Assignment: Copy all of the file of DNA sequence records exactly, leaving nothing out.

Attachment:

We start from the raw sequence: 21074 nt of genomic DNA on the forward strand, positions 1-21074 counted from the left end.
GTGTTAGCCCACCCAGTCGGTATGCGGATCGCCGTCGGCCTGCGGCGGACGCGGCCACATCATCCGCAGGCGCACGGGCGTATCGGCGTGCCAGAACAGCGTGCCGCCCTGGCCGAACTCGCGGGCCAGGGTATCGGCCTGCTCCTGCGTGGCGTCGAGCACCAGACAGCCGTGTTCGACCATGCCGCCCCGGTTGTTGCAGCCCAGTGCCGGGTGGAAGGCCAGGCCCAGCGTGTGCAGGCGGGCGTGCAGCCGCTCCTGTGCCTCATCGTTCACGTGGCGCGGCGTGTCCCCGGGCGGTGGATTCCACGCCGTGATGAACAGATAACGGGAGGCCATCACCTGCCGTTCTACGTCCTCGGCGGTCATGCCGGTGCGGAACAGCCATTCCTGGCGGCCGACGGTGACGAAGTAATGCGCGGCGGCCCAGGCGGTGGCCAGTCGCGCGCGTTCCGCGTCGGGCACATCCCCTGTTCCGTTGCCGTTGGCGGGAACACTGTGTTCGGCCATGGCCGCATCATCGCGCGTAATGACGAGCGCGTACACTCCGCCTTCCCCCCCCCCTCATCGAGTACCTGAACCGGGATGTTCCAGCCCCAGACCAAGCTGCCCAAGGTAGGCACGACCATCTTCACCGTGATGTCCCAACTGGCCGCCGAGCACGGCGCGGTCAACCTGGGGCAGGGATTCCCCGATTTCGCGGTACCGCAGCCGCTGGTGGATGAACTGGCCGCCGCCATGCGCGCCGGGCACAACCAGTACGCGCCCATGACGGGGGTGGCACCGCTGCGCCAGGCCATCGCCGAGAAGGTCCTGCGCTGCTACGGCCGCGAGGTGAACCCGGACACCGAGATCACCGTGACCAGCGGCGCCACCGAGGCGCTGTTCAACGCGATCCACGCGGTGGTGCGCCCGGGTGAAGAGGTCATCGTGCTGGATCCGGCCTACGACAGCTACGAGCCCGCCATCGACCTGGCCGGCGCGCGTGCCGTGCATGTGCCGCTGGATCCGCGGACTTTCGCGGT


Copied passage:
We start from the raw sequence: 21074 nt of genomic DNA on the forward strand, positions 1-21074 counted from the left end.
GTGTTAGCCCACCCAGTCGGTATGCGGATCGCCGTCGGCCTGCGGCGGACGCGGCCACATCATCCGCAGGCGCACGGGCGTATCGGCGTGCCAGAACAGCGTGCCGCCCTGGCCGAACTCGCGGGCCAGGGTATCGGCCTGCTCCTGCGTGGCGTCGAGCACCAGACAGCCGTGTTCGACCATGCCGCCCCGGTTGTTGCAGCCCAGTGCCGGGTGGAAGGCCAGGCCCAGCGTGTGCAGGCGGGCGTGCAGCCGCTCCTGTGCCTCATCGTTCACGTGGCGCGGCGTGTCCCCGGGCGGTGGATTCCACGCCGTGATGAACAGATAACGGGAGGCCATCACCTGCCGTTCTACGTCCTCGGCGGTCATGCCGGTGCGGAACAGCCATTCCTGGCGGCCGACGGTGACGAAGTAATGCGCGGCGGCCCAGGCGGTGGCCAGTCGCGCGCGTTCCGCGTCGGGCACATCCCCTGTTCCGTTGCCGTTGGCGGGAACACTGTGTTCGGCCATGGCCGCATCATCGCGCGTAATGACGAGCGCGTACACTCCGCCTTCCCCCCCCCCTCATCGAGTACCTGAACCGGGATGTTCCAGCCCCAGACCAAGCTGCCCAAGGTAGGCACGACCATCTTCACCGTGATGTCCCAACTGGCCGCCGAGCACGGCGCGGTCAACCTGGGGCAGGGATTCCCCGATTTCGCGGTACCGCAGCCGCTGGTGGATGAACTGGCCGCCGCCATGCGCGCCGGGCACAACCAGTACGCGCCCATGACGGGGGTGGCACCGCTGCGCCAGGCCATCGCCGAGAAGGTCCTGCGCTGCTACGGCCGCGAGGTGAACCCGGACACCGAGATCACCGTGACCAGCGGCGCCACCGAGGCGCTGTTCAACGCGATCCACGCGGTGGTGCGCCCGGGTGAAGAGGTCATCGTGCTGGATCCGGCCTACGACAGCTACGAGCCCGCCATCGACCTGGCCGGCGCGCGTGCCGTGCATGTGCCGCTGGATCCGCGGACTTTCGCGGT